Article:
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WRITINGS BY THE MOTHER
© Sri Aurobindo Ashram Trust

Desireless Action

Sweet Mother, it is written here: "In the path of works action is the knot we have first to loosen."

The Synthesis of Yoga, p. 94

Why is action a knot?

Because one is attached to action. The knot is the knot of the ego. You act because of desire. Sri Aurobindo says this, doesn't he? The ordinary way of acting is tied to desire in one form or another--a desire, a need--so that is the knot. If you act only to satisfy desire--a desire which you call a need or a necessity or anything else, but in truth, if you go to the very root of the thing, you see that it is the impulse of a desire which makes you act--well, if you act only under the effect of the impulse of desire, you will no longer be able to act when you eliminate the desire.

And this is the first answer people give you. When they are told, "Act without being attached to the result of action, have this consciousness that it is not you who are acting, it is the Divine who is acting", the reply which ninety-nine and a half per cent give is, "But if I feel like that, I don't move any longer! I don't do anything any more; it is always a need, a desire, a personal impulse which makes me act in one way or another." So Sri Aurobindo says, if you want to realise this teaching of the Gita, the first thing to do is to loosen this knot, the knot binding action to desire--so firmly tied are they that if you take away one you take away the other. He says the knot must be loosened in order to be able to remove desire and yet continue to act.

And this is a fact, this is what must be done. The knot must be loosened. It is a small inner operation which you can very easily perform; and when it has been performed, you realise that you act absolutely without any personal motive, but moved by a Force higher than your egoistic force, and also more powerful. And then you act, but the consequences of action no longer return upon you.

This is a wonderful phenomenon of consciousness, and quite concrete. In life you do something--whatever you do, good, bad, indifferent, it doesn't matter--whatever it may be, it immediately has a series of consequences. In fact you do it to obtain a certain result, that is why you act, with an eye to the result. For example, if I stretch out my hand like this to take the mike, I am looking for the result, you see, to make sounds in the mike. And there is always a consequence, always. But if you loosen the knot and let a Force coming from above--or elsewhere--act through you and make you do things, though there are consequences of your action, they don't come to you any longer, for it was not you who initiated the action, it was the Force from above. And the consequences pass above, or else they are guided, willed, directed, controlled by the Force which made you act. And you feel absolutely free, nothing comes back to you of the result of what you have done.

There are people who have had this experience--but these things come first in a flash, for a moment, and then withdraw; it is only when one is quite ready for the transformation that this comes and is established--well, some people have had this experience once, perhaps for a few seconds in their lives, they have had the experience; and then the movement has been withdrawn, the state of consciousness has withdrawn; but the memory [old p. 72]remains. And they imitate that. And if by chance they happen to be people who know how to make speeches, like certain gurus who have disciples to whom they teach the path, they tell them this, "When it is the Divine who acts through you and when you have loosened the knot of desire, you no longer [new p. 72]suffer any moral or other consequences of what you do. And you can do anything whatever: you can kill your neighbour, you can violate a woman, you can do everything the Divine wants in you--and you will never suffer any consequences."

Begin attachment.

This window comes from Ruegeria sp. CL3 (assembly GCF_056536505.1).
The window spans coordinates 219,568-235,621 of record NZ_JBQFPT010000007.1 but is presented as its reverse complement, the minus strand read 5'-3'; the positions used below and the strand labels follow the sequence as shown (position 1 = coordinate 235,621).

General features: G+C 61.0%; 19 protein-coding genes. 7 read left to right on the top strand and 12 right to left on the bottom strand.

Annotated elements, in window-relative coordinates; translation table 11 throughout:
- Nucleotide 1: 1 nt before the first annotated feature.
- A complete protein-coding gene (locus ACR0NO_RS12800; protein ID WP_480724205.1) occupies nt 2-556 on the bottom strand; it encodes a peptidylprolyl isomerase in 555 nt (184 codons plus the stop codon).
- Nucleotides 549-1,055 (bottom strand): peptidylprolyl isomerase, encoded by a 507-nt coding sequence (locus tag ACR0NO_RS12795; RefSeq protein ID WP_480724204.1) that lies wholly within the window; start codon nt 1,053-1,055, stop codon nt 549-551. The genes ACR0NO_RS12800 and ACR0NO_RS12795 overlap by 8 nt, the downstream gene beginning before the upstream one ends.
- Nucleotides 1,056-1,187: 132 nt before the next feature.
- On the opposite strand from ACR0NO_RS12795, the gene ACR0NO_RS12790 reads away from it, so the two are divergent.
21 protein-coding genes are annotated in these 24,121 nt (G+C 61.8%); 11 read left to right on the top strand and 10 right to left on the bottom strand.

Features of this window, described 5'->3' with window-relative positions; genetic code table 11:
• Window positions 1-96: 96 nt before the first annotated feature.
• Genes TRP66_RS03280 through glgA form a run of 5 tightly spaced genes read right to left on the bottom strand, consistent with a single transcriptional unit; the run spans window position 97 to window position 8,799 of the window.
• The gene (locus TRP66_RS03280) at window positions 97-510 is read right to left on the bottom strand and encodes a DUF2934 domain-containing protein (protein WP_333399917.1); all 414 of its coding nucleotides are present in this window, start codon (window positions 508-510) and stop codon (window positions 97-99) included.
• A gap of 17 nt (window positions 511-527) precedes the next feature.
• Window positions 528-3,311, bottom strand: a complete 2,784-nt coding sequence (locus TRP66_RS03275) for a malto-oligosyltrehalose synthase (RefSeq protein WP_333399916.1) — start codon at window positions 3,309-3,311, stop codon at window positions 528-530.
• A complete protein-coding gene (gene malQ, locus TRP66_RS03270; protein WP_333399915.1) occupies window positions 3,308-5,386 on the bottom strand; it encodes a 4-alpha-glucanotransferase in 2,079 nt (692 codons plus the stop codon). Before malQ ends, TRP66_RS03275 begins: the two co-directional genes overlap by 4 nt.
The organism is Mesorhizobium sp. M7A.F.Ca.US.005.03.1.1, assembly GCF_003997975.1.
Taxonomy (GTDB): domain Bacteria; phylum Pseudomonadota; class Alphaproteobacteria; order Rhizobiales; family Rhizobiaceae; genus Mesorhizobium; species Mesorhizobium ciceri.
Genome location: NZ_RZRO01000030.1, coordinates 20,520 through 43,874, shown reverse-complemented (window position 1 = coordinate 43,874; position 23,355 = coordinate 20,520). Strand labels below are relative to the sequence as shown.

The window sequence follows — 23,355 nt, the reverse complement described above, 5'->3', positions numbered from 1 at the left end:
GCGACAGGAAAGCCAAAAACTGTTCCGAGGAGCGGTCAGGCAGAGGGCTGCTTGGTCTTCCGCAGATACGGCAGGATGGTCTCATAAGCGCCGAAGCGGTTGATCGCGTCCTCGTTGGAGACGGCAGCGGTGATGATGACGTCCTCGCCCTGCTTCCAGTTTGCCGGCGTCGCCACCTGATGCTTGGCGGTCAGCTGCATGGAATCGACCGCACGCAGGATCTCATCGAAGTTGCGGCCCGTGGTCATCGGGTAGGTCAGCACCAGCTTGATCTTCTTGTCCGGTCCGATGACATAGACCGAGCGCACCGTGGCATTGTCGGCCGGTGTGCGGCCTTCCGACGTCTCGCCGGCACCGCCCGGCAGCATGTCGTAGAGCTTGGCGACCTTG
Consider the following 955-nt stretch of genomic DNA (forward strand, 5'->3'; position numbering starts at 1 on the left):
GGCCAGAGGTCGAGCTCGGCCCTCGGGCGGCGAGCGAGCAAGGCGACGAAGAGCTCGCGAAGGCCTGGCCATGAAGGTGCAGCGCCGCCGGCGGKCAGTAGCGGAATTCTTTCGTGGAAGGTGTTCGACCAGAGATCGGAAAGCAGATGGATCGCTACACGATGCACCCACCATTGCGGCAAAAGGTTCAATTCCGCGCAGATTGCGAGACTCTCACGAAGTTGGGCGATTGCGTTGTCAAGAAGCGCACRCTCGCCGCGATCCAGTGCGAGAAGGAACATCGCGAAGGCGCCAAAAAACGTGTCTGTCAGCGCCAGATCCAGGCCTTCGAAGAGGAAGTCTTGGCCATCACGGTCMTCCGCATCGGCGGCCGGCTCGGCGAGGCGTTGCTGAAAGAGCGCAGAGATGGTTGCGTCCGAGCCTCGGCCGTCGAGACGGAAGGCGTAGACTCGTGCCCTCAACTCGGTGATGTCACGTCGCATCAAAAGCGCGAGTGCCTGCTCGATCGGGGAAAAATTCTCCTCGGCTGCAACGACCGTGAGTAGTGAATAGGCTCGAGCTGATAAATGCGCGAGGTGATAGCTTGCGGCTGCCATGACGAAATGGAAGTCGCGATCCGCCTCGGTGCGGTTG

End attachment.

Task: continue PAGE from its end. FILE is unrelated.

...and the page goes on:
And indeed they do it! Yes, they take the experience as a cloak to cover all their excesses.... This is just by the way, to put you on your guard against people who pretend to be what they are not.

But, as a matter of fact, the result is very simple, for immediately they suffer the consequences of their pretences--they say they don't, but they suffer them.... I knew of a very striking case of a sannyasin who was furious with someone who did not want to be his disciple--already this proved that he was far from having realised this state--and who wished to take revenge. And indeed he had some powers, he had made a very powerful formation to kill this person who had refused to be his disciple. It so happened that this person was in contact with Sri Aurobindo. He told him his story and Sri Aurobindo told it to me. And the result was that the formation made by that man, who was acting with his so-called divine Will, fell back on him in such a way that it was he who died!

And it was simply the fact of re-establishing the truth. There was nothing else to do.

So the moral of the story is that one must not pretend, one must be; that one must be absolutely sincere and not cover up one's desires with fine theories.

I have met many people who claimed they had perfect equality of soul and perfect freedom, and hid themselves behind these theories: "All is the divine Will", and who, in fact, in their thought, were substituting their own will for the divine Will, and were very far from realising what they claimed. They were idlers who didn't want to make any effort and preferred keeping their nature as it was, rather than working to transform it. Voilà!

 


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